Benchmarking is a technique in which a company measures its performance against that of best in class companies, determines how those companies achieved their performance levels and uses the information to improve its own performance. Subjects that can be benchmarked include strategies, operations and processes. (ASQ) There are two forms of benchmarking: Performance: analysis of relative business performance through key performance metrics. Process/Functional: analysis of key processes and functions. The process for benchmarking is:
Imagine you are in a cement box quickly filling up with water. The box is sealed on all sides, yet you still find a way out and survive. How? I will get back to that one. This week we have a plan that works to solve the riddles presented by today’s buyers. Let’s take a closer look:
Yesterday, I had the opportunity to visit a group of homes that were featured in Chicago’s first GreenBuilt Home Tour. Sponsored by the U.S. Green Building Council-Illinois Chapter, the tour included 16 sites that are third-party certified, including the area’s first Passive House, DOE Challenge Homes, LEED-certified homes, and National Green Building Standard-certified homes.
Remodeling and custom home building are similar in that both are ‘high touch’ relationships. Not to say that production home building is not high touch; but there is a gap. People who build one-of-a-kind custom houses expect a lot of your time when they commission you to design and/or build their next home. Nobody wants to feel like they are ‘owned’ for any period of time, but if you were somehow able to crawl into the mindset of most clients, they feel like they ‘own’ a good portion of your time during the building process.
On August 8-11, the Timber Framers Guild (TFG) will hold its 2013 National Conference at Champlain College in Burlington, Vt. The event has been going on since1985 and promises something for everyone — even the kids.
I had the distinct pleasure of attending the first Pacific Coast Builders Conference (PCBC) ever held in San Diego. Previously, it had been staged in San Francisco for more than 50 years. I was not sure what to expect this year, but the combination of a new venue and an improving market certainly netted a positive result.
Dwell magazine recently featured a Pittsburgh home made of recycled glass and steel that stands apart in a neighborhood filled with opulent mansions and brick cottages. The owner purchased (sight unseen) a 140-year-old farmhouse on the site, but decided to tear it down after discovering it was riddled with dry rot and mold.
Where else can a former Marine, college football player, sheepherder, alligator hunter, and professional chef come together and share a commonality? The answer, of course, is Professional Remodeler’s 40 Under 40 program.
What do you do if a previous best-selling plan hits the skids? Dump it, pitch it, give it the old heave-ho? Possibly, but many builders are using another strategy. All throughout the country builders are taking a fresh look at their existing plans and re-imagining their existing Turnberrys and Devonshires as a vehicle to greatly increase sales and profits.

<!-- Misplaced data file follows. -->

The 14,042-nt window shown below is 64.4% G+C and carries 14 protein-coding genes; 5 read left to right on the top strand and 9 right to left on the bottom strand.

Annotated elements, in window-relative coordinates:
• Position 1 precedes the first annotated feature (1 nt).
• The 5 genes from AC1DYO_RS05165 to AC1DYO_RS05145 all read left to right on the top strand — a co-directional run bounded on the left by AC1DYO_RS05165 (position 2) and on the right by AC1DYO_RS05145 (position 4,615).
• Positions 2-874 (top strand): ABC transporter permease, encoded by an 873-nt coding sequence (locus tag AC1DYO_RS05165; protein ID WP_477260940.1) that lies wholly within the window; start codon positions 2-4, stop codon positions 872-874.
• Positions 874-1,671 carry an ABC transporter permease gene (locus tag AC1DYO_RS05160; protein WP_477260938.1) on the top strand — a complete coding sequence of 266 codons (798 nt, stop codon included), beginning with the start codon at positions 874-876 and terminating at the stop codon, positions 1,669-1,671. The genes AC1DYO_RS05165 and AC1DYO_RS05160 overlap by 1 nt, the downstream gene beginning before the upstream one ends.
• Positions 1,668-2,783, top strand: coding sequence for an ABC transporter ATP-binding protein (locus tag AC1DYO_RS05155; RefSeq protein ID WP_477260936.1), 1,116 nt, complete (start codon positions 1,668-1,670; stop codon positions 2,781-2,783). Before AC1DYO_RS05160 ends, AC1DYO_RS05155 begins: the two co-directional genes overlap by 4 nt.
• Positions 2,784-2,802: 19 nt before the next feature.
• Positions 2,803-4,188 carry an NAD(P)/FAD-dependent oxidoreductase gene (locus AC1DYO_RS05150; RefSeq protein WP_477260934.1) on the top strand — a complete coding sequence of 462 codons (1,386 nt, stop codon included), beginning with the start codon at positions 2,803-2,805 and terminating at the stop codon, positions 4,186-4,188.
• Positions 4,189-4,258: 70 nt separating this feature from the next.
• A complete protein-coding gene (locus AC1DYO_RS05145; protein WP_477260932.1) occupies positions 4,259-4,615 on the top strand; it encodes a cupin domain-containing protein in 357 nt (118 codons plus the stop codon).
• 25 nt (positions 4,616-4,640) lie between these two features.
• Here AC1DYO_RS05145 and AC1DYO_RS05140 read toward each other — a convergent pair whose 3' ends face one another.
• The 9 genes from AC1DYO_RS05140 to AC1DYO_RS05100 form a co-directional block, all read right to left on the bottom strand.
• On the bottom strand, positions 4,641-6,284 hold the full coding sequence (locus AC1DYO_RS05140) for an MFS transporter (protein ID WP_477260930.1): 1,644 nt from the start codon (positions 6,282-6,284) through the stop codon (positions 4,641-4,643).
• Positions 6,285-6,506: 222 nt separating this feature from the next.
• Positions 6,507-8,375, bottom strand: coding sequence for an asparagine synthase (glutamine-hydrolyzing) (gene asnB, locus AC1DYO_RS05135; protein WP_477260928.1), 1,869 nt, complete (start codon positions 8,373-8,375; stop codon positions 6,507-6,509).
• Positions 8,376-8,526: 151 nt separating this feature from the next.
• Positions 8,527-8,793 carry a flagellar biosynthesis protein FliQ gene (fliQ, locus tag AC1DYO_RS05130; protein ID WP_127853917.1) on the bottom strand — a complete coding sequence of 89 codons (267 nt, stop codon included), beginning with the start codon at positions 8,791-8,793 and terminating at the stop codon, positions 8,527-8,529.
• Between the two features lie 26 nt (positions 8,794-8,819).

In the June issue of Professional Builder, I discussed the American Classic Series by Dallas-based Darling Homes. Unfortunately there was no room for photos of the homes, so I’ve included a shot of the Lantana model here.
Gary Zajicek is my guest blogger. With 35 years experience in the industry from carpenter to VP of Construction and Customer Relations, he has achieved the National Housing Quality Award Gold, AVID Best in Customer Experience Award, Energy Value Housing Award, PB Builder of the Year and many others and as someone who understands how to leverage Quality Management I have always valued his insights.
I recently re-read Moby Dick and have to say that I was stunned by how vivid and modern it seemed. I felt transported to the streets of New Bedford, Mass., in the 1820s and to the decks of the whaling vessel Pequod. The clarity of the writing and its vibrancy are among the many reasons why Moby Dick is considered one of the Great American Novels, and Herman Melville, a giant among great writers.
There’s a 1920 California bungalow for sale in Los Angeles that is tiny (480 square feet) and expensive ($449,000) … and yet, very appealing. The reason for the high price tag is the home’s location in Los Feliz, a hot spot for younger celebrities and regular schmoes who want to rub shoulders with said celebrities. Los Feliz is also close to downtown L.A. and features a bustling district of restaurants, bars and boutiques.
An article that was published in The Atlantic a couple of weeks ago got me thinking about McMansions, which were ubiquitous during the housing bubble. Big and bland, the McMansion became synonymous with middle-class excess, argues author Jordan Weissmann. After the housing-market crash, people came to their senses and home sizes shrank somewhat.
It’s been seven months since Hurricane Sandy slammed the Mid-Atlantic and New England shorelines. Sadly, for most Americans, the storm has become a distant memory. As for the victims, many are fighting insurance companies for fair compensation for the damage sustained, which has curtailed rebuilding efforts.
I recently read an article written by Bill Lurz, a former colleague at Professional Builder. Bill is now editor-in-chief of AvidBuilder.com. If you’re acquainted with Bill or have read his articles, you know how deep his knowledge of this industry runs.